How To Get The Cheapest Airfare (Transatlantic Roundtrip for $425) A Real Example

I travel full time. 365 days a year. On the road. In planes, trains and automobiles. I love it and need to start using this blog to share tips and secrets on how you can travel more too. Since I started tracking miles with Tripit I’ve traveled 713,490 miles.

Over the years I have developed quite a few airfare hacks / have been doing it so much I think I’m skilled. “How do I find a cheap ticket to ______?” is the #1 question people ask me when they find out I travel year round. Let’s go into a real life example.

I do a lot of work in Europe (thanks to the amazing HackFwd). My heart is in Colorado. Long time readers know how I generally plan a round the world trip, but flying in between two points a few years can be expensive. I plan about two months into the future and February 24th is as far as I’ve planned. A one way flight from LHR->DEN is the only ticket I NEED, but dear reader, that is expensive and stupid to do.

stupid one way

I think most business travelers would say “Sunday, I need to be home on Sunday” and book the $1177 one way, or even worse the $1999 direct flight.

one way direct $1999

Now if you are experienced flier you are thinking one of two things:
1) Buy a round trip, it will be cheaper!
2) Use your miles!

And you, for this trip, would be wrong.

1) Round trip between these two destinations doesn’t save much. $982 for round trip isn’t exactly cheap. Sometimes this is good thinking, always good to check.
2) Booking an awards mile ticket to cross the Atlantic results in some hefty fuel surcharges. In this case, over $400 plus 20,000 AA miles. Best option so far, but that isn’t good enough!

fuel surcharges over $400

Notice the 20,000 miles is from Europe to the US and can be anywhere in the US, including a stopover. A great one way milage hack.

So what did I do? I’m just over three weeks out which isn’t ideal for international travel (I usually book six to eight).

I first looked at one way tickets between nearby airports. Paris. Meh, not cheaper and not a great airport. Dublin is a place I’ve always wanted to go to and is a train and ferry away from London. One way awards travel DUB-LHR-DEN. That expensive LHR-DEN above is in here:


Nice, for $300 + 20,000 miles I can go around the world. Time to book? Hell no. We can do better.

More searching. Tinker, tinker, tinker. +3 days on either side search again. Go a week ahead, search again. Go a month ahead, search again. See where the price breaks are. Notice what airlines drop the price at how many days out. Play around.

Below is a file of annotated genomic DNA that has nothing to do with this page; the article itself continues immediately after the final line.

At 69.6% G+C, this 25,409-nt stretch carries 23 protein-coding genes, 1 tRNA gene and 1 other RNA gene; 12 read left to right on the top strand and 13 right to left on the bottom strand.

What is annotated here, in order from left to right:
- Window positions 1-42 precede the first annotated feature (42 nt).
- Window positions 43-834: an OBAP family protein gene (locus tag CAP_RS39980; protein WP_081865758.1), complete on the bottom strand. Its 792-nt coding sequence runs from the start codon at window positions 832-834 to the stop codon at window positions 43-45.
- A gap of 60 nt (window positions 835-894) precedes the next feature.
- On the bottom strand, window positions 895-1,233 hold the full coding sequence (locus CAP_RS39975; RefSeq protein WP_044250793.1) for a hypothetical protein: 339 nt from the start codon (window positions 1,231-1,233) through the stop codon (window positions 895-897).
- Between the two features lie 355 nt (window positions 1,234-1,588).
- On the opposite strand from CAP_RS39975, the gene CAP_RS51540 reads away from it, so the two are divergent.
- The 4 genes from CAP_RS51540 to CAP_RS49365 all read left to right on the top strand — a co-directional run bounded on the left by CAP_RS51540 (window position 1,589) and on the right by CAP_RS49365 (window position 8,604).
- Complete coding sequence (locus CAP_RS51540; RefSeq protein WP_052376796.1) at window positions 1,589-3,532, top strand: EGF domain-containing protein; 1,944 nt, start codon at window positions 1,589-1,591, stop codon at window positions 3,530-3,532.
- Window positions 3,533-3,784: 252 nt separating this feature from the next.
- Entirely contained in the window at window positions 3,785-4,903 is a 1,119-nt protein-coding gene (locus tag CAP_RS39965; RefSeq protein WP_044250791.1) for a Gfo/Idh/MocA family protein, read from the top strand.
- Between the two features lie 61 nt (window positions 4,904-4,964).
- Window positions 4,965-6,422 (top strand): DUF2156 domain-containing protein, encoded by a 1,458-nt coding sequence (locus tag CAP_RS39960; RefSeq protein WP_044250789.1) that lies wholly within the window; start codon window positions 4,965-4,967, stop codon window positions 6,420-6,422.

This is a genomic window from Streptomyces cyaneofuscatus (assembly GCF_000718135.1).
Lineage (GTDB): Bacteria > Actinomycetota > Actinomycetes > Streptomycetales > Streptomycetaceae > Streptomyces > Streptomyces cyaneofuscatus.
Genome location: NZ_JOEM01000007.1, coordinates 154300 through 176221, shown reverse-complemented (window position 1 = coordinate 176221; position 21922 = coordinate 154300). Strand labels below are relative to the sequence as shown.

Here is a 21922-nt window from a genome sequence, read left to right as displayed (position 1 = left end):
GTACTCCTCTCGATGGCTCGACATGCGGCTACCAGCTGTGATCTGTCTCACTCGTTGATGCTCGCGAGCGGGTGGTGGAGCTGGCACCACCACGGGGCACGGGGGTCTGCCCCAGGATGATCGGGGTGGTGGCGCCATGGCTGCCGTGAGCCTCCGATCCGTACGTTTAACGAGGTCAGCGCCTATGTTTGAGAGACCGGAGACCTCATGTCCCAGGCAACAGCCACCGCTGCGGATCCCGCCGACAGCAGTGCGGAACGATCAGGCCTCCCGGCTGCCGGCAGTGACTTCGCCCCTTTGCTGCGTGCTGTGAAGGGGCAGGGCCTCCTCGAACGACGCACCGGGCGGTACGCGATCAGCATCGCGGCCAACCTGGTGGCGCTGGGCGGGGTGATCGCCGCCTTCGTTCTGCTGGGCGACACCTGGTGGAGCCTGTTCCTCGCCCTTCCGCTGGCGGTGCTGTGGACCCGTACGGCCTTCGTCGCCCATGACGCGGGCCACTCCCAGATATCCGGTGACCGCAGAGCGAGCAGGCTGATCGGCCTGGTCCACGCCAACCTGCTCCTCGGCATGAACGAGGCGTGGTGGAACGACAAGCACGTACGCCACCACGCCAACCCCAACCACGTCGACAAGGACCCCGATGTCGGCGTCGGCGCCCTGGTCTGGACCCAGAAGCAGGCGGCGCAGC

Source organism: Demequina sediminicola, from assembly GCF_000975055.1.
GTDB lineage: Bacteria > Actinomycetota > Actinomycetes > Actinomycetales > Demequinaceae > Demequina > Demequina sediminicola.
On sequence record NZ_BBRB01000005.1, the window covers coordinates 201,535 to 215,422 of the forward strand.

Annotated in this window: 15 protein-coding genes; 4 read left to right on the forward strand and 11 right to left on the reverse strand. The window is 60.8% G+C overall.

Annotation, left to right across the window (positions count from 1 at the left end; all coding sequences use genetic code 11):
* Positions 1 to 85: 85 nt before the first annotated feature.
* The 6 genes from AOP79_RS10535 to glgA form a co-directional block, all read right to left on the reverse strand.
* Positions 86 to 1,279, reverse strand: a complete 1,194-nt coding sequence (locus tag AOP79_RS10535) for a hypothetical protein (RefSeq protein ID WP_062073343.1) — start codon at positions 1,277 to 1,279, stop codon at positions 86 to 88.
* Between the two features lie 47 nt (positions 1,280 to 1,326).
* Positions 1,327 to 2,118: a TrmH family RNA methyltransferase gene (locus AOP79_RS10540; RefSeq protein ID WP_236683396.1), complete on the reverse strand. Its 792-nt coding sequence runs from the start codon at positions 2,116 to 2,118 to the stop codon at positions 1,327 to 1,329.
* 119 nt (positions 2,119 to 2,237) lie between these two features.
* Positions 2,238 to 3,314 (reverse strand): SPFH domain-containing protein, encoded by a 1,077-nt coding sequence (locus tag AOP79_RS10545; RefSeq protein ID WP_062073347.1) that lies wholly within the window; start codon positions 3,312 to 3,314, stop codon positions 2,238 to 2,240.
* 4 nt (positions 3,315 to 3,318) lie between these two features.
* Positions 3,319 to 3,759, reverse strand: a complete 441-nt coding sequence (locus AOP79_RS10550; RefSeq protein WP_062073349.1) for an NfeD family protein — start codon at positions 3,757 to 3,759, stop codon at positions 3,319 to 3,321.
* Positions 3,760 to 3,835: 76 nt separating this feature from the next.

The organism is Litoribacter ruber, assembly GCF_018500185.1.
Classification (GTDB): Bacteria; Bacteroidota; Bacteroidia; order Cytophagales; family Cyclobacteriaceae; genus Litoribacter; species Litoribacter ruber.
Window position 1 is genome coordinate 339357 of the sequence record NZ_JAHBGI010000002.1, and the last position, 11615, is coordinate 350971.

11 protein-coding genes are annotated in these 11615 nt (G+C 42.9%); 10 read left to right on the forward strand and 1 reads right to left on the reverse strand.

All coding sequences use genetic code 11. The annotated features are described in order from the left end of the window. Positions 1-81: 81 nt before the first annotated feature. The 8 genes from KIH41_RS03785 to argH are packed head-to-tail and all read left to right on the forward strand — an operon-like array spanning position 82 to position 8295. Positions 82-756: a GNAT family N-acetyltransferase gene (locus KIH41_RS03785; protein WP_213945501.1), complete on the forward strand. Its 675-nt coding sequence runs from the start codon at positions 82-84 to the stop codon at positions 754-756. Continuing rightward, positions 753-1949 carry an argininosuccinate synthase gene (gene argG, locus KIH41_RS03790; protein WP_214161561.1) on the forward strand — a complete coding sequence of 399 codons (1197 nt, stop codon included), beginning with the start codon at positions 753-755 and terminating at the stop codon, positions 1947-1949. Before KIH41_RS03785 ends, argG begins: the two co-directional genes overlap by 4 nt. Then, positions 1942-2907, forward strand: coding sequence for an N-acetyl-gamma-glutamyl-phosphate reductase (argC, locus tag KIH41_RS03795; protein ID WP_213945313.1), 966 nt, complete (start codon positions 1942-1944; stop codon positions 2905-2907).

What does my calendar look like? I have a wedding in NYC this summer of my great neighbor for many years Jen. Doing a Europe trip after this wedding is going to make a lot of sense, so lets break out the most underused option in booking airfare and multi city check LHR->DEN and NYC-> LHR. Closer. Let’s try that nearby city of Dublin:

DUB->DEN (with a stop at JFK) and JFK->LHR.

Drumrollllllllll: $425.




Safe to say I was booking that after I finished a round of high fives with everyone in the hotel. After some shopping around I opted for the $520 fare that had better hours for me.  A huge win. If you take off the taxes and airport fees, the airline is just getting $187.35 to fly me over the Atlantic… twice. With food. And wine.

Modern travel is super cheap. Or can be.

Of course I also earn some perks for spending $ on a credit card and for the actual flights. Miles earned: 6630 for the flight (don’t have status on this airline) and 1560 for booking on a 3x point AMEX (in total about a 1/4 of a domestic round trip award ticket). The missing leg of DEN-> JFK is cheap with points (10,000 + $2.50 on Frontier, which is almost covered by the above points).

So, how did I get this good of a deal? I was flexible and tried a lot of options. I thought out of the box as far as what was nearby and what my schedule actually needed. I tried booking out all my options including all my milage points. Perhaps the biggest key (besides having a great attitude for the process and treating it as a game) is being a little bit lucky.

How can I help your next trip happen? Get on the road!

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